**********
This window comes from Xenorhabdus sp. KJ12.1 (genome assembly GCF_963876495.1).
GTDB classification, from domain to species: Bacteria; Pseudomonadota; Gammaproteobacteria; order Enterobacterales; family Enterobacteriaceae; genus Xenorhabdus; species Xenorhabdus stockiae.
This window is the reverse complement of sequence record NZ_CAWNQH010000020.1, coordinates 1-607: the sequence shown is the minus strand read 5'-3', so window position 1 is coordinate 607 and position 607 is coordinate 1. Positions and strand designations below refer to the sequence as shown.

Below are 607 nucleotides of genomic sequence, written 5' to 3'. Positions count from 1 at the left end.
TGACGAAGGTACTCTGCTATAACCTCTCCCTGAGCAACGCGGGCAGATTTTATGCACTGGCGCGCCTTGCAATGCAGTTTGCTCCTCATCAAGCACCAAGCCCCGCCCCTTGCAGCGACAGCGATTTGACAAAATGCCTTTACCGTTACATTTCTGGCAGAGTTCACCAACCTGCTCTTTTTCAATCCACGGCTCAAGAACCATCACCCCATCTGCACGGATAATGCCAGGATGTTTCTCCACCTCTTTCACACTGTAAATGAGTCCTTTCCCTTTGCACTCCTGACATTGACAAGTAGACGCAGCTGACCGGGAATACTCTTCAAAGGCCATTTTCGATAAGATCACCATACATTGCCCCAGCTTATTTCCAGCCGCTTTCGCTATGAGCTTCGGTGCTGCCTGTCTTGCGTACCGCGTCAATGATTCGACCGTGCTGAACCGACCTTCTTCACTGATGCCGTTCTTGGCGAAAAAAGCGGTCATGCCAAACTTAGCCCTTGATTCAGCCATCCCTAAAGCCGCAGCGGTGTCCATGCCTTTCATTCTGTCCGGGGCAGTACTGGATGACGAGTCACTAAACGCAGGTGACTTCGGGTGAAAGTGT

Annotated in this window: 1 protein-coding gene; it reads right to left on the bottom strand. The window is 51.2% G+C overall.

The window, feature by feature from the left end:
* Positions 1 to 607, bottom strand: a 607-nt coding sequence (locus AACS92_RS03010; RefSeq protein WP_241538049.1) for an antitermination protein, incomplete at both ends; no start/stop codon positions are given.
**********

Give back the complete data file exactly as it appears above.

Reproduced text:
This window comes from Xenorhabdus sp. KJ12.1 (genome assembly GCF_963876495.1).
GTDB classification, from domain to species: Bacteria; Pseudomonadota; Gammaproteobacteria; order Enterobacterales; family Enterobacteriaceae; genus Xenorhabdus; species Xenorhabdus stockiae.
This window is the reverse complement of sequence record NZ_CAWNQH010000020.1, coordinates 1-607: the sequence shown is the minus strand read 5'-3', so window position 1 is coordinate 607 and position 607 is coordinate 1. Positions and strand designations below refer to the sequence as shown.

Below are 607 nucleotides of genomic sequence, written 5' to 3'. Positions count from 1 at the left end.
TGACGAAGGTACTCTGCTATAACCTCTCCCTGAGCAACGCGGGCAGATTTTATGCACTGGCGCGCCTTGCAATGCAGTTTGCTCCTCATCAAGCACCAAGCCCCGCCCCTTGCAGCGACAGCGATTTGACAAAATGCCTTTACCGTTACATTTCTGGCAGAGTTCACCAACCTGCTCTTTTTCAATCCACGGCTCAAGAACCATCACCCCATCTGCACGGATAATGCCAGGATGTTTCTCCACCTCTTTCACACTGTAAATGAGTCCTTTCCCTTTGCACTCCTGACATTGACAAGTAGACGCAGCTGACCGGGAATACTCTTCAAAGGCCATTTTCGATAAGATCACCATACATTGCCCCAGCTTATTTCCAGCCGCTTTCGCTATGAGCTTCGGTGCTGCCTGTCTTGCGTACCGCGTCAATGATTCGACCGTGCTGAACCGACCTTCTTCACTGATGCCGTTCTTGGCGAAAAAAGCGGTCATGCCAAACTTAGCCCTTGATTCAGCCATCCCTAAAGCCGCAGCGGTGTCCATGCCTTTCATTCTGTCCGGGGCAGTACTGGATGACGAGTCACTAAACGCAGGTGACTTCGGGTGAAAGTGT

Annotated in this window: 1 protein-coding gene; it reads right to left on the bottom strand. The window is 51.2% G+C overall.

The window, feature by feature from the left end:
* Positions 1 to 607, bottom strand: a 607-nt coding sequence (locus AACS92_RS03010; RefSeq protein WP_241538049.1) for an antitermination protein, incomplete at both ends; no start/stop codon positions are given.